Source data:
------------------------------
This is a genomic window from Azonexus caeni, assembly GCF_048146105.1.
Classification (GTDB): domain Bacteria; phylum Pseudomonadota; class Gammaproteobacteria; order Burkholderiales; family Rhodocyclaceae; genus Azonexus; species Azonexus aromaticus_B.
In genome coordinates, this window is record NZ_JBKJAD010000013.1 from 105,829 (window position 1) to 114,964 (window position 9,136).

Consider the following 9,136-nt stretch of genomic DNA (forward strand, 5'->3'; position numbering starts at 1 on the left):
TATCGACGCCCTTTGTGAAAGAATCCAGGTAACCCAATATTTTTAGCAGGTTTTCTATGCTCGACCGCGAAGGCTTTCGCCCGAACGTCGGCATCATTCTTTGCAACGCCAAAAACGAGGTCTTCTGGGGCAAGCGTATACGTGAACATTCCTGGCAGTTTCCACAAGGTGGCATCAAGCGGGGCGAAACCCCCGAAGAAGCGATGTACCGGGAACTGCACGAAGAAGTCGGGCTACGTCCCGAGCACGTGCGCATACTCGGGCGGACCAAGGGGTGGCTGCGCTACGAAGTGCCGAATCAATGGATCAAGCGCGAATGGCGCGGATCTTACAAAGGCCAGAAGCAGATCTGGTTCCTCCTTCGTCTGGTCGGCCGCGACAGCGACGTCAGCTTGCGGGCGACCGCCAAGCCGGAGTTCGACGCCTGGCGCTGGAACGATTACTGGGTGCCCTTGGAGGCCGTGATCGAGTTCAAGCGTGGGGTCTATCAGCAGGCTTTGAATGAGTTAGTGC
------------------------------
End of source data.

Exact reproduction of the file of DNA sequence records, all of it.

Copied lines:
This is a genomic window from Azonexus caeni, assembly GCF_048146105.1.
Classification (GTDB): domain Bacteria; phylum Pseudomonadota; class Gammaproteobacteria; order Burkholderiales; family Rhodocyclaceae; genus Azonexus; species Azonexus aromaticus_B.
In genome coordinates, this window is record NZ_JBKJAD010000013.1 from 105,829 (window position 1) to 114,964 (window position 9,136).

Consider the following 9,136-nt stretch of genomic DNA (forward strand, 5'->3'; position numbering starts at 1 on the left):
TATCGACGCCCTTTGTGAAAGAATCCAGGTAACCCAATATTTTTAGCAGGTTTTCTATGCTCGACCGCGAAGGCTTTCGCCCGAACGTCGGCATCATTCTTTGCAACGCCAAAAACGAGGTCTTCTGGGGCAAGCGTATACGTGAACATTCCTGGCAGTTTCCACAAGGTGGCATCAAGCGGGGCGAAACCCCCGAAGAAGCGATGTACCGGGAACTGCACGAAGAAGTCGGGCTACGTCCCGAGCACGTGCGCATACTCGGGCGGACCAAGGGGTGGCTGCGCTACGAAGTGCCGAATCAATGGATCAAGCGCGAATGGCGCGGATCTTACAAAGGCCAGAAGCAGATCTGGTTCCTCCTTCGTCTGGTCGGCCGCGACAGCGACGTCAGCTTGCGGGCGACCGCCAAGCCGGAGTTCGACGCCTGGCGCTGGAACGATTACTGGGTGCCCTTGGAGGCCGTGATCGAGTTCAAGCGTGGGGTCTATCAGCAGGCTTTGAATGAGTTAGTGC